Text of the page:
Questions and answers on the impact of the suspension of the HOS restart provision approved by Congress (as supplied by American Trucking Associations):
On Dec. 13, Congress passed the fiscal year 2015 Omnibus Appropriations bill, providing funding for the vast majority of the federal government, including the Department of Transportation, for the current fiscal year. The President signed the bill into law Dec. 16. Officially titled the Consolidated and Further Continuing Appropriations Act, 2015, the bill is over 1,700 pages long and has a host of detailed spending and policy-related provisions affecting many industries.
The most important trucking-related provision is language that provides relief from the two new restrictions of the hours-of-service restart rule. Specifically, the legislation suspends the requirement that all qualifying restarts contain two consecutive periods of time between 1 a.m. and 5 a.m., and that it can only be used once every 168 hours (or seven days). In other words, the restart rule reverts back to the simple 34-hour restart in effect from 2003 to June 2013.
Below are some frequently asked questions to help understand the impact of this action.
1. What does the Congressional language actually say, and what does it mean?
The legislation says:
“Section 133 temporarily suspends enforcement of the hours-of-service regulation related to the restart provisions that went into effect on July 1, 2013 and directs the Secretary to conduct a study of the operational, safety, health and fatigue aspects of the restart provisions in effect before and after July 1, 2013. The Inspector General is directed to review the study plan and report to the House and Senate Committees on Appropriations whether it meets the requirements under this provision."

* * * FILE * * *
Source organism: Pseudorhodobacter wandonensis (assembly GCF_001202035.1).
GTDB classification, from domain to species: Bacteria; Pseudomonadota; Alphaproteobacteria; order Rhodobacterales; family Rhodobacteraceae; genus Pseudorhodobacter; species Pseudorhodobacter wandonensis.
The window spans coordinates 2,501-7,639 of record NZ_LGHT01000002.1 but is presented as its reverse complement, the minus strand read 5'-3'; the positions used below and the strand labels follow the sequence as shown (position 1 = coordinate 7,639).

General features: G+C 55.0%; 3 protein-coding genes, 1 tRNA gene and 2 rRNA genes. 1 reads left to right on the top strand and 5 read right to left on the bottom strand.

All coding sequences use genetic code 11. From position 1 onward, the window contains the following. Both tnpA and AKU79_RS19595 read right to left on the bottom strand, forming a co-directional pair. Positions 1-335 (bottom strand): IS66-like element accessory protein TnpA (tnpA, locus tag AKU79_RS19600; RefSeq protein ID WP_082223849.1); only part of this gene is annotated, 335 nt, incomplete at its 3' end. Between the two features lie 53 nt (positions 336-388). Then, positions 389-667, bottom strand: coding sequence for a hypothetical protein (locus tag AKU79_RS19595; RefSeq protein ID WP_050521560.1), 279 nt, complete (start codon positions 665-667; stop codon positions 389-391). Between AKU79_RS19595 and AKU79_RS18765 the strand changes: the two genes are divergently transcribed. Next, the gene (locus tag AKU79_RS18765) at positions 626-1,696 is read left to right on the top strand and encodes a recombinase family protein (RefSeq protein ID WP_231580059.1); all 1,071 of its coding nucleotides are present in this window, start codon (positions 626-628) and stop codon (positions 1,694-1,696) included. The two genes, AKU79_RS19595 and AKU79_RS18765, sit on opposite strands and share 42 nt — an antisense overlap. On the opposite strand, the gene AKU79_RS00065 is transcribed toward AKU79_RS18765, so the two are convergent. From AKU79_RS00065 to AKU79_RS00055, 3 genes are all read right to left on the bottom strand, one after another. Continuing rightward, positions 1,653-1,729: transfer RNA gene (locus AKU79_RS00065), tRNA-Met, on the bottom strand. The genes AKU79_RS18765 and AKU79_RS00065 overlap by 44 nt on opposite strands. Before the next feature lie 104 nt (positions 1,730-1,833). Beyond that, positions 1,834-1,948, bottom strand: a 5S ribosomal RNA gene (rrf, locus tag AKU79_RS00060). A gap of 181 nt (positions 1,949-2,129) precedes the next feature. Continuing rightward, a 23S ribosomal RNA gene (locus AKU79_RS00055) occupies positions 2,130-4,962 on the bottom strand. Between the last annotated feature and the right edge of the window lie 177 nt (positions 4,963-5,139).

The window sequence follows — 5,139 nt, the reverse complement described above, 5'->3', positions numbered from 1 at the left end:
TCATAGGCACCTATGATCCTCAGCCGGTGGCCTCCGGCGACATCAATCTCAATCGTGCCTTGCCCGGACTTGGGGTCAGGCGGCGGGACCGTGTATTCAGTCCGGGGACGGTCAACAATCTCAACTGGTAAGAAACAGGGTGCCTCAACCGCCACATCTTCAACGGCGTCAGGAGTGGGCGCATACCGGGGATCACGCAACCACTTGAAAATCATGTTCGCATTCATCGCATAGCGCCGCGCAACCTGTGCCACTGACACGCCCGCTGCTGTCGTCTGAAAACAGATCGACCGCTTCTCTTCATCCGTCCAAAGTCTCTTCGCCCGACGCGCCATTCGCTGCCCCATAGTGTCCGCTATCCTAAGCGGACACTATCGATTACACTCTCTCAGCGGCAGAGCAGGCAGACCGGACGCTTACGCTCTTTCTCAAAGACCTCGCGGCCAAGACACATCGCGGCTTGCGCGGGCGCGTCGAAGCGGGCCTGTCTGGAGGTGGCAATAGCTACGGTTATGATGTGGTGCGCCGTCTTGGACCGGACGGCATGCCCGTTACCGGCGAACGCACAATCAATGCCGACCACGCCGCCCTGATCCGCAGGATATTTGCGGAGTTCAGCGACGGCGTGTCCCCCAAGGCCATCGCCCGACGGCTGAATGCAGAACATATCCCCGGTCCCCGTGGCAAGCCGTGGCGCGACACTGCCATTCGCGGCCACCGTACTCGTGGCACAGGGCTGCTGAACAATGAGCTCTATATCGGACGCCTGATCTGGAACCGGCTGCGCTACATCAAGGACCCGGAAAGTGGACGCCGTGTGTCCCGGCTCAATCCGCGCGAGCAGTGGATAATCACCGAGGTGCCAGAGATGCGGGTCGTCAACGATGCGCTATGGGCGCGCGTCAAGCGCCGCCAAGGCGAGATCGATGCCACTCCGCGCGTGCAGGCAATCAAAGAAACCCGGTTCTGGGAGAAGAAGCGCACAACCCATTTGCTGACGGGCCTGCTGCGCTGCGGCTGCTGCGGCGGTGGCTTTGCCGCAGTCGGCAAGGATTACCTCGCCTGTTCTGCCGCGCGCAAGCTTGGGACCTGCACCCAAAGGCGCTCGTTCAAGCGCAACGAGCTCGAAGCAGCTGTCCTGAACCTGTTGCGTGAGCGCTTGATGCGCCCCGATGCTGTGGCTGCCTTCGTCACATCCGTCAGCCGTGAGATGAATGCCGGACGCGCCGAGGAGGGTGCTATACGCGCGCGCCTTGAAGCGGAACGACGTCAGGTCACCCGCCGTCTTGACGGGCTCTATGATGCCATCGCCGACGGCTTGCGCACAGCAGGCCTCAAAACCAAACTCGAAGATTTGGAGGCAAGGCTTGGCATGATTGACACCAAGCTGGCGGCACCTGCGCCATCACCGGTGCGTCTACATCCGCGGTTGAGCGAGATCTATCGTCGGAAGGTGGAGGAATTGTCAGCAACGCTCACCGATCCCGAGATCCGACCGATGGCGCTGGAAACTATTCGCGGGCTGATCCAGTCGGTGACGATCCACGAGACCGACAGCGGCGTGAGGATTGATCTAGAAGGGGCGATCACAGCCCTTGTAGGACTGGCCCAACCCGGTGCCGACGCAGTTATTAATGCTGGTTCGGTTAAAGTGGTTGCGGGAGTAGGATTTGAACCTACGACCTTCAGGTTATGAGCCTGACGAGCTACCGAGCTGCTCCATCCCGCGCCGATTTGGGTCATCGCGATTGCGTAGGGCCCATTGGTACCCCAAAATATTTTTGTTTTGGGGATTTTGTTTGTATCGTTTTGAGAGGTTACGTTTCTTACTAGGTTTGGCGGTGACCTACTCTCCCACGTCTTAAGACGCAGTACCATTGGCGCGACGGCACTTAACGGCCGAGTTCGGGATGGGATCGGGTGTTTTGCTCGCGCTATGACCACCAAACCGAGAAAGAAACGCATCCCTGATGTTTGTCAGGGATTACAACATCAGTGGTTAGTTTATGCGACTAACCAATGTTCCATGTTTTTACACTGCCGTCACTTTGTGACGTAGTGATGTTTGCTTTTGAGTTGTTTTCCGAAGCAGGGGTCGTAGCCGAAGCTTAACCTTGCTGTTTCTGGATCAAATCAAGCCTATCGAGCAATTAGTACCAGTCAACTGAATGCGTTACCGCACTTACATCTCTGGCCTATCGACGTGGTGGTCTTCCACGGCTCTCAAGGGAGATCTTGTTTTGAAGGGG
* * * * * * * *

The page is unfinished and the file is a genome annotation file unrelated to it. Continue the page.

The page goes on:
Essentially, this law eliminates, temporarily, the two new restrictions on the use of the 34-hour restart, namely the 1-5 a.m. provision and the 168-hour rule. Drivers will be permitted to restart their weekly hours by taking at least 34 consecutive hours off-duty, regardless of whether or not it includes two periods of time between 1 a.m. and 5 a.m. A driver can also utilize the restart more than one time per week if necessary.
2. When is the new 34-hour restart effective?
The 34-hour restart rule reverted to its pre-July 1, 2013 version on Dec. 16 when the President signed the bill into law.
3. How long will this change last?
Because the language resides in an annual spending bill, its terms expire at the end of FY2015, which is Sept. 30, 2015. It’s important to note that the legislation also directs the Department of Transportation to conduct a study comparing the effectiveness of the 34-hour restart rules in place before July 1, 2013 with those that took effect after. During 2015, ATA will continue to pursue strategies in an effort to keep the simple 34-hour restart rule in place for a longer period of time.
4. Does the legislation include any other changes to the hours-of-service rules?
No, all other hours-of-service rules, including the 30-minute rest break provision, remain unchanged and must be complied with.
5. If our trucks have ELDs, will we be able to use the simple 34-hour restart immediately?
Carriers are encouraged to work with their ELD suppliers to determine what software updates are necessary to comply with this legislatively directed rule change. A short transition period may be necessary, and ATA encourages fleets to be patient as ELD suppliers will need some time to write and deploy the software updates.
6. Will enforcement officials know about this change?
Soon after the law is signed, ATA fully expects the Commercial Vehicle Safety Alliance and the Federal Motor Carrier Safety Administration to issue enforcement memos describing the changes and their impact to law enforcement personnel. The enforcement memos/guidance will be distributed by ATA to its members as they become available. Motor carriers may experience minor disruptions at roadside as law enforcement adapt to the changes. If a driver experiences a problem at roadside, you should contact head of the commercial vehicle safety program in that state’s lead MCSAP agency.